newsmaker: Robert W. Hobson II, MD
San Francisco Chronicle, The New York Times, The Los Angeles Times, Associated Press
On the CREST of His Medical Career
by Maryann B. Brinley
Robert W. Hobson II, MD, professor of surgery and physiology and founding director of the Division of Vascular Disease at UMDNJ - New Jersey Medical School (NJMS), is the principal investigator of a $27.5 million, multi-center, National Institutes of Health (NIH) funded, clinical trial widely known by its acronym: CREST.
"Not the toothpaste," Hobson laughs, dismissing the most obvious interpretation of this word which also means "highest stage" or "apex." A decorated Vietnam War veteran and NJMS professor of surgery, Hobson has been a powerful presence on the Newark campus for three decades. Author of hundreds of books and publications, he has also won numerous awards for his teaching. "Medicine continues to be extraordinarily satisfying," he says. And right now, there may be nothing he enjoys discussing more than CREST.
The letters in CREST stand for Carotid Revascularization Endarterectomy vs. Stenting Trial, "the largest trial of stroke prevention ever conducted in North America and based here at UMDNJ," he explains. Nationally recognized as a leader in stroke treatment, he pioneered the carotid stenting procedure and has been performing it on high risk patients since 1996. After the initial announcement of his success, news coverage ranged from The New York Times to the Los Angeles Times, San Francisco Chronicle and many Associated Press stories.
Hobson's passion for surgery was ignited during the war in Vietnam, where he was stationed after graduation from George Washington University School of Medicine and before his residency in general surgery and fellowship in vascular surgery at Walter Reed Army Medical Center. As a member of the 5th Special Forces Group, he worked in Vietnam for a year with Australian surgeons who were part of an Agency for International Development (AID) team. "They were master surgeons," he recalls, "and also very gregarious. We had some great parties."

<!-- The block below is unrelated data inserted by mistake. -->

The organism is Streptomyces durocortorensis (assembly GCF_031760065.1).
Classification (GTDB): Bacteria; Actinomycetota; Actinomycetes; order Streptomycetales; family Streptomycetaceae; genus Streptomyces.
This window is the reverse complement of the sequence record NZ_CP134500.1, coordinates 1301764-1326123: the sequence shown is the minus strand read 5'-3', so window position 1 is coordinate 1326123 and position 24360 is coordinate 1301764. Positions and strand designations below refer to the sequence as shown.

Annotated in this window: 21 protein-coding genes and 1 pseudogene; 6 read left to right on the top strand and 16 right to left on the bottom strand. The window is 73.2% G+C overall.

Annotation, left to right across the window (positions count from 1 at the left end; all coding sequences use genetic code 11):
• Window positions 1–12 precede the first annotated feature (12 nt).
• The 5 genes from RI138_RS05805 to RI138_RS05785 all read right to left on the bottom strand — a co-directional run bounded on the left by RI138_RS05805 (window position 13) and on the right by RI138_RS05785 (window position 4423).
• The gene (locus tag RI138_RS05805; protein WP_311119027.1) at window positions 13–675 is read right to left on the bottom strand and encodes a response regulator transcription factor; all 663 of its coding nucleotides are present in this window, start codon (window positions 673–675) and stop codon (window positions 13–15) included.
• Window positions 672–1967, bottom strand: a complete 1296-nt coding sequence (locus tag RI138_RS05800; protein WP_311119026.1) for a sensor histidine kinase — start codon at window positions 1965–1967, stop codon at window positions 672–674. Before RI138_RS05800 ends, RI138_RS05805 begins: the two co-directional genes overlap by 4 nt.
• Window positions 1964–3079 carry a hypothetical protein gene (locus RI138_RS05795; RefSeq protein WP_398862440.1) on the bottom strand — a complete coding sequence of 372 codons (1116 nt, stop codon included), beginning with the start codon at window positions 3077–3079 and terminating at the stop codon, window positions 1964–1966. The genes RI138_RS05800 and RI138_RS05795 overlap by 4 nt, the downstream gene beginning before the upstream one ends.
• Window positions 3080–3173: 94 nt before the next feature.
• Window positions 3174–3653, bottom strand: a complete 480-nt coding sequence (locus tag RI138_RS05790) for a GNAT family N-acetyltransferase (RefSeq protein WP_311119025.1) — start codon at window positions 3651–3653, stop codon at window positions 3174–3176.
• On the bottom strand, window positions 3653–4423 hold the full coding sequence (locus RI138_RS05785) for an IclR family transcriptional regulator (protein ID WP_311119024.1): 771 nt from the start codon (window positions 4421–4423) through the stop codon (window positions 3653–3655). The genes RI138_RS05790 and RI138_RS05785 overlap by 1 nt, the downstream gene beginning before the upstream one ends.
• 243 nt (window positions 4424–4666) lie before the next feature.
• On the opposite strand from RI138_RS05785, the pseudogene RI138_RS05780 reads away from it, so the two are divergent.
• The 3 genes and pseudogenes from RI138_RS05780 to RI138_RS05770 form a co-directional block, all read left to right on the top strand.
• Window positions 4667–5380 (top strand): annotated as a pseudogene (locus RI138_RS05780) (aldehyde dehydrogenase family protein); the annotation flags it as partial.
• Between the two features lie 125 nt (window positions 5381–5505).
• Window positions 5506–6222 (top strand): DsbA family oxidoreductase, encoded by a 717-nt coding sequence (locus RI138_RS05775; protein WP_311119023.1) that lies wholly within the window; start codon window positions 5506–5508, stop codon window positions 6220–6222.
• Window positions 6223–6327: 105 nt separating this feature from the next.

If the memories sound like a sequence on MASH, the old television series, it's because they could have been.
"Special Forces established A-teams which were covered by medics at camps located about 10 kilometers apart and arrayed along the Cambodian border," he says. Medically responsible for civilian irregulars, not American servicemen, Hobson treated Vietnamese fighters who might not have received prompt care in regular military hospitals. He and another colleague managed the military ward of the Bien Hoa Province Hospital. "One of us would hop by helicopter from place to place. It was very satisfying work." Normally, doctors aren't airborne qualified, but Hobson had graduated from special warfare college in Fort Bragg, North Carolina. "I was very gung-ho for the military," he admits laughingly, and says he "parachuted over there on many occasions."
"What an interesting, different chapter in my life," he adds. Yet, on closer examination, it was a chapter that seems not out of sync with the medical career of a heroic surgical leader in the area of vascular medicine.
"Stroke prevention has become a really important topic for the American people," Hobson explains. Not only is stroke the third most common cause of death in the United States but "what may be more important is that it is the number one cause of disability among the elderly. Sometimes what elderly patients fear even more than death from stroke is the possibility of surviving and becoming a burden to their families. Patients will say to me, 'Doc, I don't want to become disabled, unable to care for myself or institutionalized.'" More than 700,000 Americans have new or recurrent strokes every year and the lifetime cost of stroke exceeds $90,000 per U.S. patient. Preventing stroke, as Hobson sees it, is "very economical for Americans over 70."
CREST began recruiting in December, 2000 and will eventually enroll 2,500 participants. The trial is designed to compare two procedures aimed at preventing strokes caused by plaque in the carotid arteries, located along both sides of the neck. The buildup of life-threatening plaque is known as atherosclerosis, or hardening of the arteries. Participation in the trial is limited to adult men and women who have experienced a small stroke or what is known as a transient ischemic attack (TIA) and who also have moderate to severe carotid blockage.